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Predicting Activity Transitions to Improve Prompt Timing


Prompting technologies have gained popularity because of their effectiveness to increase successful activity completion for people with cognitive impairments. However, little is known about when prompts should be delivered. Early prompting literature focused on time-based prompts, which were shown to be useful; however, they do not consider the individuals’ environment, which can be problematic. To address this limitation, our IGERT trainees are designing technologies for context-aware activity prompting. The goal of context-aware prompting is to recognize what activity the individual is engaged in and then assess when would be the most effective time to prompt. Our IGERT trainees have developed a machine-learning algorithm that detects transition periods between activities. They are performing a study with healthy participants to assess whether context-aware transition period prompting will be more effective than traditional time-based prompting. Prompts are delivered via Android tablets or smart phones using an interface designed by the IGERT trainees.

Address Goals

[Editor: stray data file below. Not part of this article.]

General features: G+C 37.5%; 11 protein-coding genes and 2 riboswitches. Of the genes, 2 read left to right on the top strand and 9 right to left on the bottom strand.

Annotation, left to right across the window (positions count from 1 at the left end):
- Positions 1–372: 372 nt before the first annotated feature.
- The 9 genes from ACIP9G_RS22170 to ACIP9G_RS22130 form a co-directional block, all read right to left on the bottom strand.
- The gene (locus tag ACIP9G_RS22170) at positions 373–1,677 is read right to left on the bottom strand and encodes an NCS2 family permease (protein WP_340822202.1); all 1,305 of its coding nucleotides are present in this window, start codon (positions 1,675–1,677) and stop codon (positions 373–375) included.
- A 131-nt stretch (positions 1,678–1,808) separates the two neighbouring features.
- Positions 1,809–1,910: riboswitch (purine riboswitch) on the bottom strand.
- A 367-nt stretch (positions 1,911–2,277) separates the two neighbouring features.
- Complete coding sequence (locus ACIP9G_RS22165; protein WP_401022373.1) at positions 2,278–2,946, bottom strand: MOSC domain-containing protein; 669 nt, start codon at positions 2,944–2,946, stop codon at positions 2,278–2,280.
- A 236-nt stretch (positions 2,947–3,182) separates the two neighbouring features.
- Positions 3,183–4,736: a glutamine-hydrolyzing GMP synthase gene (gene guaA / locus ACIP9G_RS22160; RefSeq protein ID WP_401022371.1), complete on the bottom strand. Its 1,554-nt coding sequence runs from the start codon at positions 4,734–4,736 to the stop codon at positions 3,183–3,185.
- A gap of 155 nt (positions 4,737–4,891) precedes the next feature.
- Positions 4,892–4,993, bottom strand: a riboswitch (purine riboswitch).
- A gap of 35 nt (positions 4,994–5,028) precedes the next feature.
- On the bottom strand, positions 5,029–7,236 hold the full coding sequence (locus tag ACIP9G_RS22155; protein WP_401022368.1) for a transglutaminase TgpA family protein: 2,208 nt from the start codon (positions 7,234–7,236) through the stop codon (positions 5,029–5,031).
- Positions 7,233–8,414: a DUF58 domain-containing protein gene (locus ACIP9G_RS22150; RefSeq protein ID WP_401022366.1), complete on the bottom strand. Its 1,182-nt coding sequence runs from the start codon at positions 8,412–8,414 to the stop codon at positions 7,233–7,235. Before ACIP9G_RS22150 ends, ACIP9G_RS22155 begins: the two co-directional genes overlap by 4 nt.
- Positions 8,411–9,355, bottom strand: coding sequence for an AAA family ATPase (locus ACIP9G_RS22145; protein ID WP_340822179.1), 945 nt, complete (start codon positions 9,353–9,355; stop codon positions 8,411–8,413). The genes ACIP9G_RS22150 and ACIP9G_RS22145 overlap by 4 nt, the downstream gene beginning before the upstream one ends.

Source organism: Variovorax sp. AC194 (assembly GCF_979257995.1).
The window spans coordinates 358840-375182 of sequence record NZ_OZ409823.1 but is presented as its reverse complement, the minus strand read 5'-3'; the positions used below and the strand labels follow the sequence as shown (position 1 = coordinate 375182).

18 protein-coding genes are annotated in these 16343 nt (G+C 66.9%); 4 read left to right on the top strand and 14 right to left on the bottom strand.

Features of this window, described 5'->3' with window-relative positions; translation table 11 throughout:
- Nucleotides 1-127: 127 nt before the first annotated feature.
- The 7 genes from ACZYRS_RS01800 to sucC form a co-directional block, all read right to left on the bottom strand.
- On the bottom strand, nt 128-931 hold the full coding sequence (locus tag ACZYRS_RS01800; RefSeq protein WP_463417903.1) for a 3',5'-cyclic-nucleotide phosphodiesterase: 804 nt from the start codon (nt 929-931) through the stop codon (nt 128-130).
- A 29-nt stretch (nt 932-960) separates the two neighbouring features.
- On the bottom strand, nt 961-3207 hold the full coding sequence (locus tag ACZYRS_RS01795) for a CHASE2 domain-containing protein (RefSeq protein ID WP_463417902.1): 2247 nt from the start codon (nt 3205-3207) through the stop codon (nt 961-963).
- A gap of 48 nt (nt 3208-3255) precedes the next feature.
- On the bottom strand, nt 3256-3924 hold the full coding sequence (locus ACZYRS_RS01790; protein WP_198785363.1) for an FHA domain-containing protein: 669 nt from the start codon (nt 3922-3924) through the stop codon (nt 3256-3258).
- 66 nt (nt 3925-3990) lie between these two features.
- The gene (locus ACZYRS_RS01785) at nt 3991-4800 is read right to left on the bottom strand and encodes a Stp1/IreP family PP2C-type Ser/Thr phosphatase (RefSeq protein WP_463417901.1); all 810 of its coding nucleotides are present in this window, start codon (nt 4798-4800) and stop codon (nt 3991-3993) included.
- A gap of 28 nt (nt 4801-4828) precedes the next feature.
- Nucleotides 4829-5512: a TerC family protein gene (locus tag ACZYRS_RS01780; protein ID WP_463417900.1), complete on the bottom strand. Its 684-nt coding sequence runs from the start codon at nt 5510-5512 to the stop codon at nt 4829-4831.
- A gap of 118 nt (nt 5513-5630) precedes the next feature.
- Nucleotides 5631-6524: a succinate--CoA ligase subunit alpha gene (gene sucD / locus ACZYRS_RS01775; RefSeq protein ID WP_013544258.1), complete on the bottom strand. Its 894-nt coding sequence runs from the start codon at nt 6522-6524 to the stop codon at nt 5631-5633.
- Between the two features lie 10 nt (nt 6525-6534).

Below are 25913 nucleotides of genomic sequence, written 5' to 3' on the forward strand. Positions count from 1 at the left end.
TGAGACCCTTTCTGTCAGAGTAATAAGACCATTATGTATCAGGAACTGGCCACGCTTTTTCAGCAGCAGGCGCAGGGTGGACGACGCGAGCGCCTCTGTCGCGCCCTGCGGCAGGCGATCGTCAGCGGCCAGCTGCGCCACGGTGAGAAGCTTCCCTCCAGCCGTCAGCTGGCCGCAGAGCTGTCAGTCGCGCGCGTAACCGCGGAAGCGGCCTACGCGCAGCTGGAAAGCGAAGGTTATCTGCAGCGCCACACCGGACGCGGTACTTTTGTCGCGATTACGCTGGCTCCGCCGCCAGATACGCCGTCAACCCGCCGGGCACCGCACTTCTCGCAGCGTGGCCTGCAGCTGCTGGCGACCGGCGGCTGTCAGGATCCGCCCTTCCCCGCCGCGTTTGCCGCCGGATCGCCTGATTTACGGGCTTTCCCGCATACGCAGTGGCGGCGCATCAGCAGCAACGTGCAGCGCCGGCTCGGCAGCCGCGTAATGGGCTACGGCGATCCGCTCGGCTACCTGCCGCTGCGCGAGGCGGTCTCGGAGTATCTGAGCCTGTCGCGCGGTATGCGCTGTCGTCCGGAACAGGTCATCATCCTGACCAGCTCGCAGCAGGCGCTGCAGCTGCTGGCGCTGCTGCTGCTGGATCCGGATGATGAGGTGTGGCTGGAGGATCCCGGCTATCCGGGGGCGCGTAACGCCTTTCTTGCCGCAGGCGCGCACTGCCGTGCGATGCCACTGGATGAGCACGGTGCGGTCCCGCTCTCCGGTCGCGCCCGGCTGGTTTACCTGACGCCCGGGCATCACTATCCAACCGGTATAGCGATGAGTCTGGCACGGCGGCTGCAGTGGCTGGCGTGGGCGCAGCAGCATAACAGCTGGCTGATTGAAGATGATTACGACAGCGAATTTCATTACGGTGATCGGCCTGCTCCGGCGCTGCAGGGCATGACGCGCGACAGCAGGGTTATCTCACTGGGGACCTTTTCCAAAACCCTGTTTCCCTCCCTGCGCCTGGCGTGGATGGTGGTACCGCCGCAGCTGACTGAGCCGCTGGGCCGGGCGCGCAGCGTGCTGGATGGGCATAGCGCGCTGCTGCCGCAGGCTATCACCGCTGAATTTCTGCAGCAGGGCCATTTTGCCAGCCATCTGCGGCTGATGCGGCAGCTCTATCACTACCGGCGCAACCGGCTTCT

Currently, context-aware prompting determines which activities to prompt using by a set of assumptions designed by the experimenters. However, these assumptions may not always be accurate. Prompting during activity transition, when a person is not engaged in anything, may be a more effective prompting time. We hypothesize that prompting during transitions between activities will lead to better task performance because there will not be a requirement to divide attention between the task at hand and the task directly following. We also hypothesize that individuals will be less likely to ignore prompts if they do not interrupt current activities. This project represents a unique multi-disciplinary collaboration between students in Computer Science, Experimental Psychology, and Clinical Psychology. The students have not worked together before or worked in multi-disciplinary settings. In addition to gaining unique perspectives on their research they are learning to communicate about their specialties to a broader audience.